She contemplates suicide but without meaning to, she finds a salvation of sorts in animals, for they see her by her actions, not the contents of her mind:
It came to me then that as far as this horse was concerned, I was a blank slate. Just one of a dozen teenage girls who rode him in circles each week. I hadn’t yanked on his mouth and now I was possibly going to give him a carrot, so life was good. He didn’t see me as a dangerous carnivore, he didn’t smell the ferment of evil in my blood or psychically sense my black thoughts. His entire concept of me was predicated on how I had treated him so far, a contract extending into indefinite future.
I feared what was going to happen next, that perhaps Robinson was going to harm the horse, but she is not a monster – just a young woman with mental illness:
I finishing untacking the horse, fed him a carrot, curried his sweaty saddle spot, and shut him safely in his stall for the night. I went home and did not shoot myself with my father’s guns. It seemed like I could still feel the horse’s eyes on me, calm and trusting. All of literature’s meditations on redemption might not have convinced me that my soul was salvageable, but in the wordless gaze of an animal who knew not my sins, nor cared of them, I found some sort of peace.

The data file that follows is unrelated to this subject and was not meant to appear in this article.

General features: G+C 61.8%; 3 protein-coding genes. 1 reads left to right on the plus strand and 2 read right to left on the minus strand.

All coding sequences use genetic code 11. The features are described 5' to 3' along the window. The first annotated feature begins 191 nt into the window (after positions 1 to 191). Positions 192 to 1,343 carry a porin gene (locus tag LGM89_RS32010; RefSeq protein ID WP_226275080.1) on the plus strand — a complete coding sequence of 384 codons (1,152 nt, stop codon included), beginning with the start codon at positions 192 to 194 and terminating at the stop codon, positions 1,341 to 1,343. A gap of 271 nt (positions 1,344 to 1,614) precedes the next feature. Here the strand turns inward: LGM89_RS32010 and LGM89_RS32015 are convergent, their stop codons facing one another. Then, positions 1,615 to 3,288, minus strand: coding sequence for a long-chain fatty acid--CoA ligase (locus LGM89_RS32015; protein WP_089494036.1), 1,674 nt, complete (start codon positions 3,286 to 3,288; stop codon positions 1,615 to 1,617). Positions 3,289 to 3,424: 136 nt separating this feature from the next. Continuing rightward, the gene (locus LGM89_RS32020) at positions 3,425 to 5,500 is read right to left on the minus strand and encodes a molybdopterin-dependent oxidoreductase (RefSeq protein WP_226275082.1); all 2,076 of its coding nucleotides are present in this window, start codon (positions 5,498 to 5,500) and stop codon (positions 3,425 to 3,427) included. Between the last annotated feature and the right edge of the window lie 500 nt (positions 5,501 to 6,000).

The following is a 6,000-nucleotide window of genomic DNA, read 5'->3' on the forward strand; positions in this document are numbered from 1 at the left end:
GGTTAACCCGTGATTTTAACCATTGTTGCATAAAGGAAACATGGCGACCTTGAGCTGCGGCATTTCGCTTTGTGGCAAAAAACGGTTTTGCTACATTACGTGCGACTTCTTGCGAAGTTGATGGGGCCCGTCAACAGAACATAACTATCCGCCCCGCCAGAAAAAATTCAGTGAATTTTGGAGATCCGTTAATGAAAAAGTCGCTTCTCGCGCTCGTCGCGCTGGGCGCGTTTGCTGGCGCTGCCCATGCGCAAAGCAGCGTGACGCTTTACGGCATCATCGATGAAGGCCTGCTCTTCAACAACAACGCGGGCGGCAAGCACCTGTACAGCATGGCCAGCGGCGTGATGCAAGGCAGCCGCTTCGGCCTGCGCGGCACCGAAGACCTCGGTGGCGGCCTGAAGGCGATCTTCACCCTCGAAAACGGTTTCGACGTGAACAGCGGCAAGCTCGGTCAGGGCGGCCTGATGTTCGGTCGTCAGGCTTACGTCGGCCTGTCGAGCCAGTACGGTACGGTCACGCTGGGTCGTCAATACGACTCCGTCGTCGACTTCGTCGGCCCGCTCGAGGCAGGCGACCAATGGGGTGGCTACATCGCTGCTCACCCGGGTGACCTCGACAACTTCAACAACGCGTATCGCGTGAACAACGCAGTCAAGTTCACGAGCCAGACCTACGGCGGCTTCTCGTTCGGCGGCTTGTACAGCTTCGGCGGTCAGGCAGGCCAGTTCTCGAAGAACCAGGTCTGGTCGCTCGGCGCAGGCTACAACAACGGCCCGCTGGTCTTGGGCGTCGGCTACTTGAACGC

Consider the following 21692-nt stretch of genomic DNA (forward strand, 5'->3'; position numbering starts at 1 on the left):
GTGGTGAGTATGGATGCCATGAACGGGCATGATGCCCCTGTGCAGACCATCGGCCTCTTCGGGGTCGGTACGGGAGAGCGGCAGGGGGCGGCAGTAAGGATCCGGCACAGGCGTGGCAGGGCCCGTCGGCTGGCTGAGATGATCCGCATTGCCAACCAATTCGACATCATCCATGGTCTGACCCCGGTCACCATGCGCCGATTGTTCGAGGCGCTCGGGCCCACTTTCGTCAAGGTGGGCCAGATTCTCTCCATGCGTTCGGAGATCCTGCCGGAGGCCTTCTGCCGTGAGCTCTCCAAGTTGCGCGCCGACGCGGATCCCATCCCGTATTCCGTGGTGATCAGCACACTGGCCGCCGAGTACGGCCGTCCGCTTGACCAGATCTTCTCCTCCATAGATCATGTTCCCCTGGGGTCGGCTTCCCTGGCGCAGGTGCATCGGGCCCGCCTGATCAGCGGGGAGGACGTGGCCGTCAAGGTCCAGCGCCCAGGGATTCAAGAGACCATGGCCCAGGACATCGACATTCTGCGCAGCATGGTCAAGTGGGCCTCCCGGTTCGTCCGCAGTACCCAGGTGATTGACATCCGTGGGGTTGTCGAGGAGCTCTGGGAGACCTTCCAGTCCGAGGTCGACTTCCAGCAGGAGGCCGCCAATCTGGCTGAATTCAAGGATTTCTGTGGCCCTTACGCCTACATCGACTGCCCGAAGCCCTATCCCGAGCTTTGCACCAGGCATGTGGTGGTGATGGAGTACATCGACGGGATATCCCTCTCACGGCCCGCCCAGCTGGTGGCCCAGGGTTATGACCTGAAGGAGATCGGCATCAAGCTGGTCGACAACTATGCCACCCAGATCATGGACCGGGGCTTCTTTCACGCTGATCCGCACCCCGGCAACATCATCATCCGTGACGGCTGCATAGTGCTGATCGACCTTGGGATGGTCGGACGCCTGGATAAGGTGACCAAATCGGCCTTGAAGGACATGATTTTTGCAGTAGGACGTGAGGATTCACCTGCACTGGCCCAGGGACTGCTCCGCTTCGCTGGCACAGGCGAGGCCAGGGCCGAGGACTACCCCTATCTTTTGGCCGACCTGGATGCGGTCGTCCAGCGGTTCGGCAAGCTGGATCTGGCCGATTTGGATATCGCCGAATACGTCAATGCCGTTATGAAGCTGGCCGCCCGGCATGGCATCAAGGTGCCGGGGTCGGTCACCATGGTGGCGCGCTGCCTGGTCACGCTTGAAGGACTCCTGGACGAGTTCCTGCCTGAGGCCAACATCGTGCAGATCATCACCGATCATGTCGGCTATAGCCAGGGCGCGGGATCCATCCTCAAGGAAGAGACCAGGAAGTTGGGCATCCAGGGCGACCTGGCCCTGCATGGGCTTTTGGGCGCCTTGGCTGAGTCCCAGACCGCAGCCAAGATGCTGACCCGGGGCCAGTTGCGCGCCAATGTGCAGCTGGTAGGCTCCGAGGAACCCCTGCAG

Robinson ends up under the care of a dedicated psychiatrist, and under his care Robinson goes psychotic and slashes her arms. She ends up in a psychiatric ward and feels the same sort of… relief? blankness? that I felt when the drugs began to come in ever increasing dosages and the voice that was mine yet was not mine went away:
To have a drug encamped in one’s brain is not so wrong as having another ego there. It acts with no malice, no free will. I close my eyes and am not so sad to have lost my mind. If I can’t have it, no one should.
This was very interesting to me. Her brain, the fish – her life is a black and white slate of possession. It’s almost too tempting to jump from her desire to possess her mind to her decision to regard the voice symptom of her schizophrenia as a demon. But that’s exactly where my mind went when I read this.